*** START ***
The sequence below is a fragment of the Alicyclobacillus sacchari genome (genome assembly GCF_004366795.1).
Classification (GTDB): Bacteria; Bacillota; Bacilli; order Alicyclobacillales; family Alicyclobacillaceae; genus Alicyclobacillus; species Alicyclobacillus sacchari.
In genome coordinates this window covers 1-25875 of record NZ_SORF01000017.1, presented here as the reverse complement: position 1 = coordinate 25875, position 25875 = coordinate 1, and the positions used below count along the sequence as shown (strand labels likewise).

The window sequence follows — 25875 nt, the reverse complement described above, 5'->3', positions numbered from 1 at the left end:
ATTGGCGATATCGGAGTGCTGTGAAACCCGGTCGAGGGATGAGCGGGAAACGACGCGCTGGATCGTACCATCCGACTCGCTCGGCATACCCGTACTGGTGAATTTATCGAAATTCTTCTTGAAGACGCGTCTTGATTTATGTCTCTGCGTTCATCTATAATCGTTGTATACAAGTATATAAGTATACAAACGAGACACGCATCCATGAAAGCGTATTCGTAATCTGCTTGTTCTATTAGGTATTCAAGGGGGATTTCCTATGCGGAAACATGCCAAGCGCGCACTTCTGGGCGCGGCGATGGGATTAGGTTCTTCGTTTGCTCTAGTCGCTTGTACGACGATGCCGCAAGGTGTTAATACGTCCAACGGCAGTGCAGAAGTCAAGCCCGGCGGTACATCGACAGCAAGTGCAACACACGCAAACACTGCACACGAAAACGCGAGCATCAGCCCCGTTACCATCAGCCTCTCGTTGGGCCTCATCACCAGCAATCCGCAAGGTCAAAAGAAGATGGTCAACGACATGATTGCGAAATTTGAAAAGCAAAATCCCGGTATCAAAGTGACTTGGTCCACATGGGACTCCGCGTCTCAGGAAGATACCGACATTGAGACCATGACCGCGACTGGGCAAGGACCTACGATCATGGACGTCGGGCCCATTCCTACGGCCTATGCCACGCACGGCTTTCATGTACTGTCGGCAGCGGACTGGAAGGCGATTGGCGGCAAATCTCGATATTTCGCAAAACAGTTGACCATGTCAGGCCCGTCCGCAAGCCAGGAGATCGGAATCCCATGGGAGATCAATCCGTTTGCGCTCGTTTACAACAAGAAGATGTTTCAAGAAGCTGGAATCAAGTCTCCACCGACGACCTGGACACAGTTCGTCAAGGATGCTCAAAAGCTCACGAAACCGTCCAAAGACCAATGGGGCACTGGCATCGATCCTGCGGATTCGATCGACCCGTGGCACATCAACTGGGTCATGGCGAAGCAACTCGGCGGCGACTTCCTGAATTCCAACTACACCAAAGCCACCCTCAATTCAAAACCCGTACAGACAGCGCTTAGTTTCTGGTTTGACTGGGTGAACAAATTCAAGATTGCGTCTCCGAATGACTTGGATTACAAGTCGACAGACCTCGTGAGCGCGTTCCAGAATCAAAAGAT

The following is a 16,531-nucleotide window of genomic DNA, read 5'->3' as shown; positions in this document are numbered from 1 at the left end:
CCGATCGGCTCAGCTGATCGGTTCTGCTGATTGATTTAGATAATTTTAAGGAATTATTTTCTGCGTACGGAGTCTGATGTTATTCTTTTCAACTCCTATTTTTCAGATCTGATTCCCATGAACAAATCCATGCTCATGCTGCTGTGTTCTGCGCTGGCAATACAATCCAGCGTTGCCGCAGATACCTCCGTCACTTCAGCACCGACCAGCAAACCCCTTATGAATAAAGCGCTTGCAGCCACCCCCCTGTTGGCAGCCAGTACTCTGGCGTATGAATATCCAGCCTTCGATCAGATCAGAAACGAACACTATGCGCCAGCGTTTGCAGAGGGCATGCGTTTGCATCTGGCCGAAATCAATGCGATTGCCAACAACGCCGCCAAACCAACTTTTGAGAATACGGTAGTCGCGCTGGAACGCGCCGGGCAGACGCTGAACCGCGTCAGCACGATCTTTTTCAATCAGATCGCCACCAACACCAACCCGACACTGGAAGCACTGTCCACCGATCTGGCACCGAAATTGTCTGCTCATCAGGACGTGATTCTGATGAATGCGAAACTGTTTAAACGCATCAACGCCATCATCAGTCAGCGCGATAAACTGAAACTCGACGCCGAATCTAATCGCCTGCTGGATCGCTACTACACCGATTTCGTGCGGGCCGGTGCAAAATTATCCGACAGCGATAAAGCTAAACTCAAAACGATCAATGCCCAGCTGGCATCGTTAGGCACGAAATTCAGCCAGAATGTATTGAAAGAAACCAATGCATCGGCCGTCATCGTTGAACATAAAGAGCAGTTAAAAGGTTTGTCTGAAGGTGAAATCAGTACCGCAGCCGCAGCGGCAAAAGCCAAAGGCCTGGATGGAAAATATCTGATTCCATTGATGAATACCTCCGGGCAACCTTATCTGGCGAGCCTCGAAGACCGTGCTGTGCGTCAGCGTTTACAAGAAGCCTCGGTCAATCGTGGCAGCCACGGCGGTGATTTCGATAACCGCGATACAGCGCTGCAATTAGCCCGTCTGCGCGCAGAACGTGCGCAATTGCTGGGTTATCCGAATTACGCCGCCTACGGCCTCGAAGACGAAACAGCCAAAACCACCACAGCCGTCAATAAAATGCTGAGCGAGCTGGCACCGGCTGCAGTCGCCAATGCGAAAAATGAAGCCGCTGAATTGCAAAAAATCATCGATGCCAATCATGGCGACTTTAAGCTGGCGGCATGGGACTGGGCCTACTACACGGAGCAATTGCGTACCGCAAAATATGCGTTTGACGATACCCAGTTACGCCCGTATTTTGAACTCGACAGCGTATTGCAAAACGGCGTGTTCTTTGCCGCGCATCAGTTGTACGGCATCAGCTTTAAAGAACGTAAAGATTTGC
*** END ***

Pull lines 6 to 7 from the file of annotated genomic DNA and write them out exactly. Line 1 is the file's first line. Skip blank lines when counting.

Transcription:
The following is a 16,531-nucleotide window of genomic DNA, read 5'->3' as shown; positions in this document are numbered from 1 at the left end:
CCGATCGGCTCAGCTGATCGGTTCTGCTGATTGATTTAGATAATTTTAAGGAATTATTTTCTGCGTACGGAGTCTGATGTTATTCTTTTCAACTCCTATTTTTCAGATCTGATTCCCATGAACAAATCCATGCTCATGCTGCTGTGTTCTGCGCTGGCAATACAATCCAGCGTTGCCGCAGATACCTCCGTCACTTCAGCACCGACCAGCAAACCCCTTATGAATAAAGCGCTTGCAGCCACCCCCCTGTTGGCAGCCAGTACTCTGGCGTATGAATATCCAGCCTTCGATCAGATCAGAAACGAACACTATGCGCCAGCGTTTGCAGAGGGCATGCGTTTGCATCTGGCCGAAATCAATGCGATTGCCAACAACGCCGCCAAACCAACTTTTGAGAATACGGTAGTCGCGCTGGAACGCGCCGGGCAGACGCTGAACCGCGTCAGCACGATCTTTTTCAATCAGATCGCCACCAACACCAACCCGACACTGGAAGCACTGTCCACCGATCTGGCACCGAAATTGTCTGCTCATCAGGACGTGATTCTGATGAATGCGAAACTGTTTAAACGCATCAACGCCATCATCAGTCAGCGCGATAAACTGAAACTCGACGCCGAATCTAATCGCCTGCTGGATCGCTACTACACCGATTTCGTGCGGGCCGGTGCAAAATTATCCGACAGCGATAAAGCTAAACTCAAAACGATCAATGCCCAGCTGGCATCGTTAGGCACGAAATTCAGCCAGAATGTATTGAAAGAAACCAATGCATCGGCCGTCATCGTTGAACATAAAGAGCAGTTAAAAGGTTTGTCTGAAGGTGAAATCAGTACCGCAGCCGCAGCGGCAAAAGCCAAAGGCCTGGATGGAAAATATCTGATTCCATTGATGAATACCTCCGGGCAACCTTATCTGGCGAGCCTCGAAGACCGTGCTGTGCGTCAGCGTTTACAAGAAGCCTCGGTCAATCGTGGCAGCCACGGCGGTGATTTCGATAACCGCGATACAGCGCTGCAATTAGCCCGTCTGCGCGCAGAACGTGCGCAATTGCTGGGTTATCCGAATTACGCCGCCTACGGCCTCGAAGACGAAACAGCCAAAACCACCACAGCCGTCAATAAAATGCTGAGCGAGCTGGCACCGGCTGCAGTCGCCAATGCGAAAAATGAAGCCGCTGAATTGCAAAAAATCATCGATGCCAATCATGGCGACTTTAAGCTGGCGGCATGGGACTGGGCCTACTACACGGAGCAATTGCGTACCGCAAAATATGCGTTTGACGATACCCAGTTACGCCCGTATTTTGAACTCGACAGCGTATTGCAAAACGGCGTGTTCTTTGCCGCGCATCAGTTGTACGGCATCAGCTTTAAAGAACGTAAAGATTTGC